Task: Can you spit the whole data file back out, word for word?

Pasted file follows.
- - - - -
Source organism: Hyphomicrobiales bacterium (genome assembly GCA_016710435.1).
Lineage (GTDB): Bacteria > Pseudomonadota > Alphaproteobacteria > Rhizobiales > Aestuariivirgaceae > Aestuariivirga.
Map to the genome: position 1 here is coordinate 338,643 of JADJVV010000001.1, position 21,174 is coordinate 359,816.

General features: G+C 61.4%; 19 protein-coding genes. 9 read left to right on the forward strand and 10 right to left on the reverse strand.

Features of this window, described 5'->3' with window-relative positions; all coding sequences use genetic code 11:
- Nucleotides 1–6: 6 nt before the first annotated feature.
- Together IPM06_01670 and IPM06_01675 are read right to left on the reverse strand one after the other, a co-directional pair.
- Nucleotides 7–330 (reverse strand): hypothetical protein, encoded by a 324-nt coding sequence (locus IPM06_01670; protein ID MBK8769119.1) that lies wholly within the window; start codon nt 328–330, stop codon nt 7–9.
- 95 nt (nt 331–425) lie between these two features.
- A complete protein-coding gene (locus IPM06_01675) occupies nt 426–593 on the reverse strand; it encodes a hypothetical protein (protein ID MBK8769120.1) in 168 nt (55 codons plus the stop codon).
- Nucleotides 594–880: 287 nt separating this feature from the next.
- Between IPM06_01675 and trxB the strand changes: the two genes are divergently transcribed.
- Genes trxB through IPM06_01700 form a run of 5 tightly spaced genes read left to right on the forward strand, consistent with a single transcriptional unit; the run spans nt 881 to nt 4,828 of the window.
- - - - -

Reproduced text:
Source organism: Hyphomicrobiales bacterium (genome assembly GCA_016710435.1).
Lineage (GTDB): Bacteria > Pseudomonadota > Alphaproteobacteria > Rhizobiales > Aestuariivirgaceae > Aestuariivirga.
Map to the genome: position 1 here is coordinate 338,643 of JADJVV010000001.1, position 21,174 is coordinate 359,816.

General features: G+C 61.4%; 19 protein-coding genes. 9 read left to right on the forward strand and 10 right to left on the reverse strand.

Features of this window, described 5'->3' with window-relative positions; all coding sequences use genetic code 11:
- Nucleotides 1–6: 6 nt before the first annotated feature.
- Together IPM06_01670 and IPM06_01675 are read right to left on the reverse strand one after the other, a co-directional pair.
- Nucleotides 7–330 (reverse strand): hypothetical protein, encoded by a 324-nt coding sequence (locus IPM06_01670; protein ID MBK8769119.1) that lies wholly within the window; start codon nt 328–330, stop codon nt 7–9.
- 95 nt (nt 331–425) lie between these two features.
- A complete protein-coding gene (locus IPM06_01675) occupies nt 426–593 on the reverse strand; it encodes a hypothetical protein (protein ID MBK8769120.1) in 168 nt (55 codons plus the stop codon).
- Nucleotides 594–880: 287 nt separating this feature from the next.
- Between IPM06_01675 and trxB the strand changes: the two genes are divergently transcribed.
- Genes trxB through IPM06_01700 form a run of 5 tightly spaced genes read left to right on the forward strand, consistent with a single transcriptional unit; the run spans nt 881 to nt 4,828 of the window.